A new report from the National Academies of Sciences, Engineering, and Medicine describes the need for emergency preparedness in public health emergencies.
The 650-page report, “Evidence-Based Practice for Public Health Emergency Preparedness and Response,” was authored by the Committee on Evidence-Based Practices for Public Health Emergency Preparedness and Response.
“As public health emergencies become more common, our public health systems need clear and accessible guidance on best practices,” said Dr. Paul Halverson, founding dean and professor at the Indiana University Richard M. Fairbanks School of Public Health at IUPUI and a member of the committee. “We have observed and learned from previous emergencies, but we need to translate that knowledge into the creation of policy and future practice.”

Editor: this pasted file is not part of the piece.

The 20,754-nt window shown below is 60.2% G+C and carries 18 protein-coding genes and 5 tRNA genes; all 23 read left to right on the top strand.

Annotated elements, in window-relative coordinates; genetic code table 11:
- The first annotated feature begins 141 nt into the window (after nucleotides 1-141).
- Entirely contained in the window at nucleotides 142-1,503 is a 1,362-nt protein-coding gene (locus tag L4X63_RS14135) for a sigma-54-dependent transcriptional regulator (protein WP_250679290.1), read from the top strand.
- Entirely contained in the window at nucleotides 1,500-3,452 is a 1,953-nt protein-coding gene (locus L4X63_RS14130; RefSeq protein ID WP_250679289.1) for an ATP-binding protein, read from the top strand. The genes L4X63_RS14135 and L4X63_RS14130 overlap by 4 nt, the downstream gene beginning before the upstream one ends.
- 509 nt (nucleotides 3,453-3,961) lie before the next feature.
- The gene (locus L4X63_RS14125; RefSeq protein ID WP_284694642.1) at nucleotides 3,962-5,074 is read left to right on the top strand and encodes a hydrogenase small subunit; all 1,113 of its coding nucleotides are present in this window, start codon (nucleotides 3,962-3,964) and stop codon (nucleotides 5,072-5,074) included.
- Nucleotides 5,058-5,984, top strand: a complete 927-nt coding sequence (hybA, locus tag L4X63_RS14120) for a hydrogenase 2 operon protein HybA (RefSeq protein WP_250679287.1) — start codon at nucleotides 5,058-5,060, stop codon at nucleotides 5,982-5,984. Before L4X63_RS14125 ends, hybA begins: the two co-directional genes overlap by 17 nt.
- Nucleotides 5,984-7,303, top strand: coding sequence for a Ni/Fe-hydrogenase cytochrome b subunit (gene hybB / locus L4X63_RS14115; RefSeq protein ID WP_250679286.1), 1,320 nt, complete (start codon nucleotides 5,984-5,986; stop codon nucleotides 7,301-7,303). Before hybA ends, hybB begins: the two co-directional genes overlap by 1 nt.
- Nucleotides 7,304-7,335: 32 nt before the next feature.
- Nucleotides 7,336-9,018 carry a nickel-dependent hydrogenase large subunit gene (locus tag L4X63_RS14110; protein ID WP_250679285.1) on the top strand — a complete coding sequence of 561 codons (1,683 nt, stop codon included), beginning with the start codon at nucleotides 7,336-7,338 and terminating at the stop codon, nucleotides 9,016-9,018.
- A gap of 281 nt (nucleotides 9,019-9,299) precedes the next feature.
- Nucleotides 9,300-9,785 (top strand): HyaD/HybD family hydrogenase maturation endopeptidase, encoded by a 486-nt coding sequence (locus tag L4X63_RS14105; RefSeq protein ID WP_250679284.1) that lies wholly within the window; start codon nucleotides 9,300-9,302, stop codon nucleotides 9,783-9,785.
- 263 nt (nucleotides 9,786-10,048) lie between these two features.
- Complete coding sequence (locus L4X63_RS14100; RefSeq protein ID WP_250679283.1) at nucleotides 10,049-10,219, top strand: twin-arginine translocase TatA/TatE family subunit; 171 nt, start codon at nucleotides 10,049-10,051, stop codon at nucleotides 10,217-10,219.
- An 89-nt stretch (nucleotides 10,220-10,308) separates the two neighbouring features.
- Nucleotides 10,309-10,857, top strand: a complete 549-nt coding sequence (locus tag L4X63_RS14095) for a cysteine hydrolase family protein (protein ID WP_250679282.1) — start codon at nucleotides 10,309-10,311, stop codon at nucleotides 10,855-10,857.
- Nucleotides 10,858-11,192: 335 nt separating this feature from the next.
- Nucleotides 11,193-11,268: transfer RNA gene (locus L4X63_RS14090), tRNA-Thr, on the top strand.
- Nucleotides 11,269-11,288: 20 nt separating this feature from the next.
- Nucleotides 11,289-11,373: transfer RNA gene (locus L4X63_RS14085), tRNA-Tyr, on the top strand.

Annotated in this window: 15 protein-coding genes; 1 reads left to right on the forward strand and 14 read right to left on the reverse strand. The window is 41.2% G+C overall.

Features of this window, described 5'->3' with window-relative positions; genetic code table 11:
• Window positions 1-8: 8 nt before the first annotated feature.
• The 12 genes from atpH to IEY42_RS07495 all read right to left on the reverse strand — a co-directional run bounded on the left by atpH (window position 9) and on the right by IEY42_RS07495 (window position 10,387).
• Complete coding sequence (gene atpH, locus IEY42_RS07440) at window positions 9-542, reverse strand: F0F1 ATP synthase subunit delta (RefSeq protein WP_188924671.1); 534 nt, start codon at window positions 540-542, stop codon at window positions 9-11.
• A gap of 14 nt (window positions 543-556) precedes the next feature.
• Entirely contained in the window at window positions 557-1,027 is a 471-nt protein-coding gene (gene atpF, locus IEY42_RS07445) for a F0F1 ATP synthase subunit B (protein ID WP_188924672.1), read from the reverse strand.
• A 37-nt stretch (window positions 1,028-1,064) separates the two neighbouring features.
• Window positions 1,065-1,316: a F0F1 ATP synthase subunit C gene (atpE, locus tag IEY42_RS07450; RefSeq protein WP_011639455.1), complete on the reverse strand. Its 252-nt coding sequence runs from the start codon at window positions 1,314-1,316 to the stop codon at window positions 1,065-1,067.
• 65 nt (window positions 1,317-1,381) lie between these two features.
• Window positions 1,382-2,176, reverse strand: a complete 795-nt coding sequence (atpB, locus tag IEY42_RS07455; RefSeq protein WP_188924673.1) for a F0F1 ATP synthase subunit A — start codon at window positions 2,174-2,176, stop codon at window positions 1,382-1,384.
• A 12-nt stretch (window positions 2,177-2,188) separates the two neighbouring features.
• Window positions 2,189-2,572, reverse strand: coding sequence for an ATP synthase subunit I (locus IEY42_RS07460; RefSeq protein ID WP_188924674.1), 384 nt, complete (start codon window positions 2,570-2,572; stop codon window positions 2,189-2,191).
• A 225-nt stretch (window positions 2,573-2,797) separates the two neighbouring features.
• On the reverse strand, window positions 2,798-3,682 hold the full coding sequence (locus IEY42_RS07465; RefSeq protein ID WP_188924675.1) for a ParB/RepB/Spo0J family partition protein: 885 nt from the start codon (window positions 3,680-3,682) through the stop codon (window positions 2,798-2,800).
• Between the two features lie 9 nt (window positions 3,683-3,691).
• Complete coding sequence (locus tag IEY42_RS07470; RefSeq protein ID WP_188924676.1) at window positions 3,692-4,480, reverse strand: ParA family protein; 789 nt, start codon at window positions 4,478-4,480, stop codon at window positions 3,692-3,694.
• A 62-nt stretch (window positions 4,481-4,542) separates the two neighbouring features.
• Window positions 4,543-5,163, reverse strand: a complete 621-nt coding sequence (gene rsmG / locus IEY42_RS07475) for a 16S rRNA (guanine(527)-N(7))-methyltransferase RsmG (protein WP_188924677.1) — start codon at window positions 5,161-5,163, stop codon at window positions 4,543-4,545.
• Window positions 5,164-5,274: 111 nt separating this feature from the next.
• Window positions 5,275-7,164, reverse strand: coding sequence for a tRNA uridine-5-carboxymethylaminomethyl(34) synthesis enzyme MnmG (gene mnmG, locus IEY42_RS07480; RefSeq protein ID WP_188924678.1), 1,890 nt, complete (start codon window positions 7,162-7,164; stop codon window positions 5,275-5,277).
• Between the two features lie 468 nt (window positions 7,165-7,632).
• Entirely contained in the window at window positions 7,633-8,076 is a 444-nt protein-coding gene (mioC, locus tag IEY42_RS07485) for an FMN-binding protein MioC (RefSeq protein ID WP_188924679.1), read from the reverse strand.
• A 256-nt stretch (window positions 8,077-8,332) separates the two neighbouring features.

The report provides recommendations for improving public health emergency preparedness and response, including the creation of a National Public Health Emergency Response Science Framework. The proposed framework would be led by the Centers for Disease Control and Prevention and would lead research and establish the infrastructure to advance disaster preparedness and response.
While the report addresses present-day emergencies, its development was not conducted in response to a specific public health emergency.
The report concludes that research and continuous learning should be embedded in the fabric of public health emergency preparedness and response. As research in this field grows, the evidence base will be the foundation of policy and practice.